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Indoor work environments and health: a research agenda.
Morgantown, WV: U.S. Department of Health and Human Services, Public Health Service, Centers for Disease Control and Prevention, National Institute for Occupational Safety and Health, DHHS (NIOSH) Publication No. 2006-120, 2006 Jul; :1-2
The Indoor Environment Team estimates that modest improvements in the indoor environments where 89 million Americans work could prevent cases of respiratory infection, exacerbations of asthma, or allergies among 6-10 million workers annually. Improvements in these environments could also reduce frequently experienced building-related symptoms among 8-30 million workers. The potential economic benefits from reducing these adverse health outcomes are estimated at billions of dollars for workers and employers annually, including over $1 billion from reductions in costs of health care and over $6 billion from reductions in sickness absence and performance impairment. These estimates of health and economic benefits, based on the limited available data and reasonable assumptions, are inexact, but nonetheless indicate that the magnitude of benefits could be large. The team has identified three interrelated categories of high priority research needs: 1. Understanding the causes and prevention of building-related health effects; 2. Advancing the science and technology of indoor environments and buildings; and, 3. Identification and evaluation of strategies to reduce barriers and increase incentives for health-protective building practices.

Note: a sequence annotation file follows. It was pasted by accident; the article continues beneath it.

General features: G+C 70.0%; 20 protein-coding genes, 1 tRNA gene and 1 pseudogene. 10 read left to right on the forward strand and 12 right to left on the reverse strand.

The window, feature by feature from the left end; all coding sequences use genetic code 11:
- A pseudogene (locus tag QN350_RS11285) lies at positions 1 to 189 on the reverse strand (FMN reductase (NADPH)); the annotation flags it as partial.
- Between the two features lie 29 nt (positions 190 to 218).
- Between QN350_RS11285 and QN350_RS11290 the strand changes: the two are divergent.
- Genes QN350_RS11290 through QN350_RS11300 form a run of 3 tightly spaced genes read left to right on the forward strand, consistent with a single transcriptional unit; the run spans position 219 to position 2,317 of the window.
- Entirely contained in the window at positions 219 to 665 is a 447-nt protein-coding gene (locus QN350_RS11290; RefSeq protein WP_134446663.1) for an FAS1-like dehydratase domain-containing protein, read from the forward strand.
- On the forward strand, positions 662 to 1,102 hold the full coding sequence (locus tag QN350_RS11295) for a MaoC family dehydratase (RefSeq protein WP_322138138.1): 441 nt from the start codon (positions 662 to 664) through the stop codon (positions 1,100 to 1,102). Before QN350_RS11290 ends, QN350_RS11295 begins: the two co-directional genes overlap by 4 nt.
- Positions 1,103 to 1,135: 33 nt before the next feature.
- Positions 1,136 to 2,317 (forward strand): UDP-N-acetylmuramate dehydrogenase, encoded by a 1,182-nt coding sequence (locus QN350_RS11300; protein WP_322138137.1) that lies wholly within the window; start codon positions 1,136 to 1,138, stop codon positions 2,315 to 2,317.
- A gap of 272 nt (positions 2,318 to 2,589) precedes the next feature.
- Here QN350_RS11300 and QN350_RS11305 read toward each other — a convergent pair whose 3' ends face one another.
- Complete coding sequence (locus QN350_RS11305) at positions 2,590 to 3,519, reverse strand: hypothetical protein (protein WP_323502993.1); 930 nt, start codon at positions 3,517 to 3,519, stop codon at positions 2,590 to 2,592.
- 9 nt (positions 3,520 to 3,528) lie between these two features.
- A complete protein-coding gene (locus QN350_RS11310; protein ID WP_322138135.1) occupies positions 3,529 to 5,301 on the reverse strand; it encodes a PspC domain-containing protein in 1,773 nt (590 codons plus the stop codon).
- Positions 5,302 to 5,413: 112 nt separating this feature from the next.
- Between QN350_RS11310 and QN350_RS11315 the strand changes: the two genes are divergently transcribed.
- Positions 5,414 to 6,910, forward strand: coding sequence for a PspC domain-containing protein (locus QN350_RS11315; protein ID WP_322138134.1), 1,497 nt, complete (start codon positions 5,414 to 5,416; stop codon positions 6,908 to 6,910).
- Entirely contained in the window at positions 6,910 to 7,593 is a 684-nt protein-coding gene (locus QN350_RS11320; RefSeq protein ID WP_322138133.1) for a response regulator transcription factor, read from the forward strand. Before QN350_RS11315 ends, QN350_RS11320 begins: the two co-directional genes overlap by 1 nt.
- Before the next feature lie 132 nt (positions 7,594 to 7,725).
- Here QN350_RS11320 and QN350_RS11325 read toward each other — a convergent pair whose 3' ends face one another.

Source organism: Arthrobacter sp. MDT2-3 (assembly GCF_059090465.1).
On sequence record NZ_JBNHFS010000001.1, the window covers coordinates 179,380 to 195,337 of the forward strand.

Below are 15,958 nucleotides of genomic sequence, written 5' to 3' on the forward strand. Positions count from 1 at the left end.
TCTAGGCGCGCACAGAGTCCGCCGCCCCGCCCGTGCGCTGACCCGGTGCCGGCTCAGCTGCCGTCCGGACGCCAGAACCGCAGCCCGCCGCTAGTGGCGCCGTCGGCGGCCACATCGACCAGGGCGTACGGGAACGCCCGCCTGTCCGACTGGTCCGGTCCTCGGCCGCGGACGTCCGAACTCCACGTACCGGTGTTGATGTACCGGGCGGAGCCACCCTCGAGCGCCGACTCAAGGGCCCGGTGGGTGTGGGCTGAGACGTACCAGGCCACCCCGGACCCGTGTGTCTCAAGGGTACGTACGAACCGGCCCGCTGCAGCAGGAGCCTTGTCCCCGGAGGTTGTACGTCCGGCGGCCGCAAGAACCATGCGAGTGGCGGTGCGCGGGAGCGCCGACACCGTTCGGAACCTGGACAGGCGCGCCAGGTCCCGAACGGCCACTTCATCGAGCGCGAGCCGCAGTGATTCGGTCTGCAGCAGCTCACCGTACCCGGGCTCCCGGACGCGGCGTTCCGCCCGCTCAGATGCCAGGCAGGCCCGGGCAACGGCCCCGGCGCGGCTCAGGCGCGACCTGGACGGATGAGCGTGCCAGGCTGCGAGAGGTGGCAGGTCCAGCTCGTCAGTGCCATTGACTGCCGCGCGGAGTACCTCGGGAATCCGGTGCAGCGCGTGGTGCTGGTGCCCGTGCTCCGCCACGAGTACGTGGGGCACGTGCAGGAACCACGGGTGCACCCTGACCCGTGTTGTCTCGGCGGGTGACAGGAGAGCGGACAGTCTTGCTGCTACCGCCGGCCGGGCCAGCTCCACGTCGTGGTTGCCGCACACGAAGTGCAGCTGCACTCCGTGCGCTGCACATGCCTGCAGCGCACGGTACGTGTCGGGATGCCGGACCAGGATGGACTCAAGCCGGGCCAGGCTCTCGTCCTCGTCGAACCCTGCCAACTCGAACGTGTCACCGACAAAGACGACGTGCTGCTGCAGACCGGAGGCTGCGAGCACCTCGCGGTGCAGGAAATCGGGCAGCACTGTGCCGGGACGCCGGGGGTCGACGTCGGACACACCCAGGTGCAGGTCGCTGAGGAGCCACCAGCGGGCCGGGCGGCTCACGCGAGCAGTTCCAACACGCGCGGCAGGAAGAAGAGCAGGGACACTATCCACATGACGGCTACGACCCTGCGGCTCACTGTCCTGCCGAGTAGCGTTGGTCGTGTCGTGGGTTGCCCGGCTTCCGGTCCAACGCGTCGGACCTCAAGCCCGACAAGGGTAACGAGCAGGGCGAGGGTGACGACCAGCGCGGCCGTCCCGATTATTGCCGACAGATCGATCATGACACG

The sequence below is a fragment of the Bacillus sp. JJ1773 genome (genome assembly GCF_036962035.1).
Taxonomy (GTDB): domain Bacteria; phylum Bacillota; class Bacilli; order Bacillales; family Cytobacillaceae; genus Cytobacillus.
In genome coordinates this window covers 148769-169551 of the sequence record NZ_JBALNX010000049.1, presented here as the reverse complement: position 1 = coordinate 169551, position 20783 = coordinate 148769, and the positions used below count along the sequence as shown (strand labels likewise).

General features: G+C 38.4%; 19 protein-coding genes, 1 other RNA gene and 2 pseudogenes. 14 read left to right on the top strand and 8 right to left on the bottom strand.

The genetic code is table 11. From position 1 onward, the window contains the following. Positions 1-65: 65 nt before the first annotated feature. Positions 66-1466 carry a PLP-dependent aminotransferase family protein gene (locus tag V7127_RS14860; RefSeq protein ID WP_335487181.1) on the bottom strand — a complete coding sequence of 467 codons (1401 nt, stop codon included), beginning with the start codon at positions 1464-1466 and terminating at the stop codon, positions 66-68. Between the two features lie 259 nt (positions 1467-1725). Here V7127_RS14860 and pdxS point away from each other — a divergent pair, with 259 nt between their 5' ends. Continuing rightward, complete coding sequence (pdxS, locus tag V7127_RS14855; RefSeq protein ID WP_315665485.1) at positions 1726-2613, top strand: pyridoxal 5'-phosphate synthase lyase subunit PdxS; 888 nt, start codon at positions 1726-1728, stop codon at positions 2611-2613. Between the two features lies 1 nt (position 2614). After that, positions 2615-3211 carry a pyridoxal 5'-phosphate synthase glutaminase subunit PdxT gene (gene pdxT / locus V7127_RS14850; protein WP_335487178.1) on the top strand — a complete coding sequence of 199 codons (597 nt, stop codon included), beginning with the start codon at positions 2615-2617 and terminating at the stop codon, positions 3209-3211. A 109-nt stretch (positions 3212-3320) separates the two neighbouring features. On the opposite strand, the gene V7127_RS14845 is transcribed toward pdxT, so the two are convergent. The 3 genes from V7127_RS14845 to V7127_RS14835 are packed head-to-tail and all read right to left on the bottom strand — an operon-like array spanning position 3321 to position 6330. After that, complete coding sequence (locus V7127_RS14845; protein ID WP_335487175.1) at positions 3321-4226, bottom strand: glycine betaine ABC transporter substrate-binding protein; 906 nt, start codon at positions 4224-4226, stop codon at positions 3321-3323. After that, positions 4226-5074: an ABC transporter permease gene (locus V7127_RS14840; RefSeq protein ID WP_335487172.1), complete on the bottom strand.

Indoor-air-pollution; Infection-control; Infectious-diseases; Bronchial-asthma; Pulmonary-system-disorders; Respiratory-system-disorders; Allergens; Allergies; Allergic-reactions; Indoor-environmental-quality
DHHS (NIOSH) Publication No. 2006-120
National Institute for Occupational Safety and Health
Page last reviewed: September 2, 2020
Content source: National Institute for Occupational Safety and Health Education and Information Division